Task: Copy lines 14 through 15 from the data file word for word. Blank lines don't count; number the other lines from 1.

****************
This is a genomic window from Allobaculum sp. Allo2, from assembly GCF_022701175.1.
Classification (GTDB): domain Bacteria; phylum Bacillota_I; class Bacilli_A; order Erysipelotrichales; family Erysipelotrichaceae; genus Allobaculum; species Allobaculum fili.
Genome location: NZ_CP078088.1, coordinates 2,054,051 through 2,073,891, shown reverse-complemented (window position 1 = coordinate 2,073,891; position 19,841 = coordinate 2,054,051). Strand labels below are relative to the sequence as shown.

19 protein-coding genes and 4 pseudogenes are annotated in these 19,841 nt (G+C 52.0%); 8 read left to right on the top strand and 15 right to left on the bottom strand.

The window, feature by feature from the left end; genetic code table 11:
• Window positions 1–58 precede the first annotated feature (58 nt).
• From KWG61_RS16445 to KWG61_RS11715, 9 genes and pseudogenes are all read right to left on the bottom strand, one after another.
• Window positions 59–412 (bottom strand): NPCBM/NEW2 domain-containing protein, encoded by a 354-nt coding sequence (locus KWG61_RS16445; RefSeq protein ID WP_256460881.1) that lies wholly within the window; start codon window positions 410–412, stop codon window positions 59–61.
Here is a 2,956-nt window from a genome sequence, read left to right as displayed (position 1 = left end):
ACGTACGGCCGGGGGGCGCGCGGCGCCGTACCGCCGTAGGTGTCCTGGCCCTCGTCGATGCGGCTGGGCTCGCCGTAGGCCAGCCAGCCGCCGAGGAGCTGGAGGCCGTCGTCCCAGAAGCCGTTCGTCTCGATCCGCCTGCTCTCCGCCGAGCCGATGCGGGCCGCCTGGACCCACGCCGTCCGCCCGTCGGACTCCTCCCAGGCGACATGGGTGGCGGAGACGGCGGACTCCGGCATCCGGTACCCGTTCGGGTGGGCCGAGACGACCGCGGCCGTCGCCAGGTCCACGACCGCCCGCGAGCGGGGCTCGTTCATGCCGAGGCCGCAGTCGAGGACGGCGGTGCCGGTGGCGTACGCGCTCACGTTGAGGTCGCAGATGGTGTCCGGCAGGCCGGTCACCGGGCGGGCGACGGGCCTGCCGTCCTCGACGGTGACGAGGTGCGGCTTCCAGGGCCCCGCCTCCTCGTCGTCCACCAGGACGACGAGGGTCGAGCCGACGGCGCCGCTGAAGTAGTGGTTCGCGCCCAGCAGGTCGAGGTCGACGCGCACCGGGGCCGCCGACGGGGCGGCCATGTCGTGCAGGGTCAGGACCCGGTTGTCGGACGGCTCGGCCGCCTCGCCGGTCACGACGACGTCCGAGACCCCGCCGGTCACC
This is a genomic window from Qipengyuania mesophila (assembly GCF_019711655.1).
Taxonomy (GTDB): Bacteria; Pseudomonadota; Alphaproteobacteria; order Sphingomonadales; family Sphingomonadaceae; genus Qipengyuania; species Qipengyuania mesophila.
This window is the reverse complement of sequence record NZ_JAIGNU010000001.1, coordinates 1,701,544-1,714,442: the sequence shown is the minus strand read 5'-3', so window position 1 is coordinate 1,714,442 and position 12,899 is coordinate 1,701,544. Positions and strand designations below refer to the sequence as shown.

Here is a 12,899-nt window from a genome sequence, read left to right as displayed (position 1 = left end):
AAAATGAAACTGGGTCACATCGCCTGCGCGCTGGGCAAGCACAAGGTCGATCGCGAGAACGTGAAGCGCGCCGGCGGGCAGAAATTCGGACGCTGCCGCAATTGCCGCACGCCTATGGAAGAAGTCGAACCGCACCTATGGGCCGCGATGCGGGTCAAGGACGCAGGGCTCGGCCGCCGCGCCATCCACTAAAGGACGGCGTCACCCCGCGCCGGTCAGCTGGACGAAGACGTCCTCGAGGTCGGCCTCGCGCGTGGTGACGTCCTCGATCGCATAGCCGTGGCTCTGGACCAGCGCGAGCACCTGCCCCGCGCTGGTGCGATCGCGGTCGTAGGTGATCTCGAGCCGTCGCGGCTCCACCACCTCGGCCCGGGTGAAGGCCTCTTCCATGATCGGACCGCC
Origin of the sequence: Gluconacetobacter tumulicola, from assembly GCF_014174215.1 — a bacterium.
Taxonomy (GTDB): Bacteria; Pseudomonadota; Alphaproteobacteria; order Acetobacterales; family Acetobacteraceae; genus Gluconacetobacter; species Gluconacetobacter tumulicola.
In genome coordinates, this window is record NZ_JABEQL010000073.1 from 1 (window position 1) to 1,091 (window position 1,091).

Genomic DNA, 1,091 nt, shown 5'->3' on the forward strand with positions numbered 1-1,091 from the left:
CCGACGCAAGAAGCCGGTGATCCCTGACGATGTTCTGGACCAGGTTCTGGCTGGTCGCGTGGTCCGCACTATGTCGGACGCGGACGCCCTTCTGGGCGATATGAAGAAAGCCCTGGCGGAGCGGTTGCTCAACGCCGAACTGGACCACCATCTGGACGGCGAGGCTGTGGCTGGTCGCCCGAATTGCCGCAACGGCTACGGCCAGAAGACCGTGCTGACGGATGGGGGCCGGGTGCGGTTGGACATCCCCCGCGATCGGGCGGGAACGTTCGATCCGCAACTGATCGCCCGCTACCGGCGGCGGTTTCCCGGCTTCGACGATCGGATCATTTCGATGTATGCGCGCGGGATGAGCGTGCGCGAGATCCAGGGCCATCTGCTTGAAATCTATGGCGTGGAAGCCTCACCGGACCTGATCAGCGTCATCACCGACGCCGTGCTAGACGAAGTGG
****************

Here is a 12,899-nt window from a genome sequence, read left to right as displayed (position 1 = left end):
AAAATGAAACTGGGTCACATCGCCTGCGCGCTGGGCAAGCACAAGGTCGATCGCGAGAACGTGAAGCGCGCCGGCGGGCAGAAATTCGGACGCTGCCGCAATTGCCGCACGCCTATGGAAGAAGTCGAACCGCACCTATGGGCCGCGATGCGGGTCAAGGACGCAGGGCTCGGCCGCCGCGCCATCCACTAAAGGACGGCGTCACCCCGCGCCGGTCAGCTGGACGAAGACGTCCTCGAGGTCGGCCTCGCGCGTGGTGACGTCCTCGATCGCATAGCCGTGGCTCTGGACCAGCGCGAGCACCTGCCCCGCGCTGGTGCGATCGCGGTCGTAGGTGATCTCGAGCCGTCGCGGCTCCACCACCTCGGCCCGGGTGAAGGCCTCTTCCATGATCGGACCGCC